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Page number:1164 
Remarks (internal):Phytophthora ramorum can easily be identified morphologically by its unique combination of semipapillate, deciduous sporangia with short pedicels and high length:width ratio, large chlamydospores, relatively slow growth and low cardinal temperatures for growth. P. palmivora, which it resembles superficially, has smaller chlamydospores, papillate sporangia with a lower length:width ratio and higher cardinal temperatures. The closest known relative, P. lateralis, has mainly non-papillate sporangia, with a wider pore, and chlamydospores which are mainly lateral, whereas in P. ramorum sporangia are semi-papillate with a narrow pore and chlamydospores are mainly terminal and intercalary. Very few Phytophthora species have sporangia that are both semipapillate and deciduous. Of these species, only P. colocasiae produces chlamydospores, however, its sporangia are ovoid and have a much lower length:width ratio than those of P. ramorum. Phytophthora ramorum was isolated from Rhododendron and Viburnum. Artificial inoculation experiments with isolates from both host plants confirmed that this species causes twig blight in Rhododendron, identical to the symptoms with which the isolates were initially associated. Reisolation of the fungus confirmed the identity of the pathogen morphologically, thus fulfilling Koch's postulates. On old Rhododendron plants, sometimes young shoots sprout from bases of branches attacked by dieback ( J. de Gruyter, pers. comm.). Apparently the plant is sometimes able to arrest the infection or it dies out naturally.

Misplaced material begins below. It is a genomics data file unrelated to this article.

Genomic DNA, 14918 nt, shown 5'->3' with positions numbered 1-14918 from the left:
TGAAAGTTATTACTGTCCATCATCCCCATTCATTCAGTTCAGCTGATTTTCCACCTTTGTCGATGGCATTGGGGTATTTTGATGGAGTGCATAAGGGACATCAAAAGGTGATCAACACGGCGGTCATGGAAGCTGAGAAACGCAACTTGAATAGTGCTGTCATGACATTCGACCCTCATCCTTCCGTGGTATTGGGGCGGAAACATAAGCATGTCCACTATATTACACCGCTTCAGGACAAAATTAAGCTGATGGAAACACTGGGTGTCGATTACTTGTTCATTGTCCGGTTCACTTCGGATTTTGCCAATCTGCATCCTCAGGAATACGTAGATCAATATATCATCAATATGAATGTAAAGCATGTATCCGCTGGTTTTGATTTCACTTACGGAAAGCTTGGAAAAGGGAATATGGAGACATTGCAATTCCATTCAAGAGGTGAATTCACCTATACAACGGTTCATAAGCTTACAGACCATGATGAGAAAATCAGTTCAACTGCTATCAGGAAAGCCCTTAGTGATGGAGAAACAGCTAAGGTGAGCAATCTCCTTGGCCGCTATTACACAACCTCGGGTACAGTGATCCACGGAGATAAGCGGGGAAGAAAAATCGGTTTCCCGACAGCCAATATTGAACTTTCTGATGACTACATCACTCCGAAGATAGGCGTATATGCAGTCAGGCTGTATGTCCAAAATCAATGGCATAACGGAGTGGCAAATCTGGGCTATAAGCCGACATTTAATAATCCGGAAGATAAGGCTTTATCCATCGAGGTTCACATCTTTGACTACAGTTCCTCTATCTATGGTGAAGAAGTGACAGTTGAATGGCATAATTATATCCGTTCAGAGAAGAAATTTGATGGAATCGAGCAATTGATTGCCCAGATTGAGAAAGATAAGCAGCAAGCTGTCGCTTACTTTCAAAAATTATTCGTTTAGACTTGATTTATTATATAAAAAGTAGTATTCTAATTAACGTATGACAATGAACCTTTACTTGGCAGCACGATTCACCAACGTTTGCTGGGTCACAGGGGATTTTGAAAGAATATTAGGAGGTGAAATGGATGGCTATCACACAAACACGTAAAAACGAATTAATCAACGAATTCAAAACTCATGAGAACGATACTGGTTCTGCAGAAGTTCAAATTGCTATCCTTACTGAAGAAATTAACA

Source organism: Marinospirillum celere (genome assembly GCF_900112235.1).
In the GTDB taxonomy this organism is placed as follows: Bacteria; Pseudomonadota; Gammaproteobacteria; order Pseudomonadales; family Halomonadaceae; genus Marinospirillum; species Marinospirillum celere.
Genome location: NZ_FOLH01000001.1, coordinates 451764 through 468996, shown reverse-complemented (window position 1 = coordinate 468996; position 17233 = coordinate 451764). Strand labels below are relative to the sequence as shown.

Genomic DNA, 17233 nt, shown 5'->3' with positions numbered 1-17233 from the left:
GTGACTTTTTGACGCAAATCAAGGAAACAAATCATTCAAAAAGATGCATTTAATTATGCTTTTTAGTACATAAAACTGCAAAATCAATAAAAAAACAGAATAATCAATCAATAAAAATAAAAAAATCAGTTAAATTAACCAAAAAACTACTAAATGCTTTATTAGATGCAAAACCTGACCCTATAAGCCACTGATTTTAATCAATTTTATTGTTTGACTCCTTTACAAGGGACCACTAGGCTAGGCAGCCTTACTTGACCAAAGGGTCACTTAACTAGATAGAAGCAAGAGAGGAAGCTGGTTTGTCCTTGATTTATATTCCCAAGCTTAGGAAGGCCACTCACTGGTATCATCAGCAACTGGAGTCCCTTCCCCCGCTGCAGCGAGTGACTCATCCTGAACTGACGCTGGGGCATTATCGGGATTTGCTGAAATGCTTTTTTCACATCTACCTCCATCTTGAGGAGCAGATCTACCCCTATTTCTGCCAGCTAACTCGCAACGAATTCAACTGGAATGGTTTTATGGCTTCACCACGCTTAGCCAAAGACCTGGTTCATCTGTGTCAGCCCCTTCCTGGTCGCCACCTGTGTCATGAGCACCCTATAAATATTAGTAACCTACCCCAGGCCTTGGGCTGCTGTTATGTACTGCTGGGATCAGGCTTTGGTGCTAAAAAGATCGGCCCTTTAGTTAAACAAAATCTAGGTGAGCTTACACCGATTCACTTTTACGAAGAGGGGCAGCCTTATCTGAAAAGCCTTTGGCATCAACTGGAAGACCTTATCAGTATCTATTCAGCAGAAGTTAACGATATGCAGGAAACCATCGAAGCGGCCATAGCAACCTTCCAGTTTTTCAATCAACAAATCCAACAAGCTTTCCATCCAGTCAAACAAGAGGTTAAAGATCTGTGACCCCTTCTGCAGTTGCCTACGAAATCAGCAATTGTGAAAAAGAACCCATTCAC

The fact that fourteen isolates, isolated in different years and localities in Germany and The Netherlands only represent the A1 mating type is striking. This suggests that the investigated isolates may constitute a clonal lineage, introduced into western Europe in recent times. However, the intraspecific variation as re¯ected by the differences in AFLP fingerprints and lactate dehydrogenase profiles (W. A. Man in` t Veld, unpubl.) suggests that the population is more variable, and therefore more ancient. Alternatively, P. ramorum may have been introduced on several occasions, or a single introduction occured of an already variable population. A wider population-genetic study will be necessary to elucidate this.
 
Description type:Original description 
Description:Phytophthora ramorum Werres, De Cock & Man in't Veld, sp. nov.
Colonies on CPA, V8, and CMA submerged, showing concentric rings; on CHA with appressed aerial mycelium and an indistinct rosette pattern. Main hyphae up to 8 µm wide. Chlamydospores abundant on agar, commonly intercalary and terminal, occasionally lateral, (sub-)globose, 22-53,8-72 µm diam. Sporangia abundantly produced on agar as well as on hemp seeds in soil extract, single or in sympodia, terminal or lateral after proliferation of the subtending hypha, ellipsoid, spindle-shaped or elongate-ovoid, with rounded or occasionally tapering base, with a single, narrow and indistinct papilla, 20-32 x 40-80 µm, average 52 x 24 µm, average length: width ratio 2,16, but on hemp seeds in soil extract lower; caducous with a short pedicel, occasionally without pedicel. Zoospores produced in water at temperatures below 20°. Heterothallic. Oogonia only developed in dual cultures with a complementary strain, subglobose, 28-31,2-38 µm diam, wall smooth, colourless, up to 2 µm thick. Antheridia single, terminal, diclinous, amphigynous, spherical to barrelshaped, approx. 10-18x14-16 µm . Oospores plerotic. Cardinal temperatures for growth: minimum 2°, optimum 20°, maximum 26°. Daily radial growth on CPA at 20° 2-8 mm.
 
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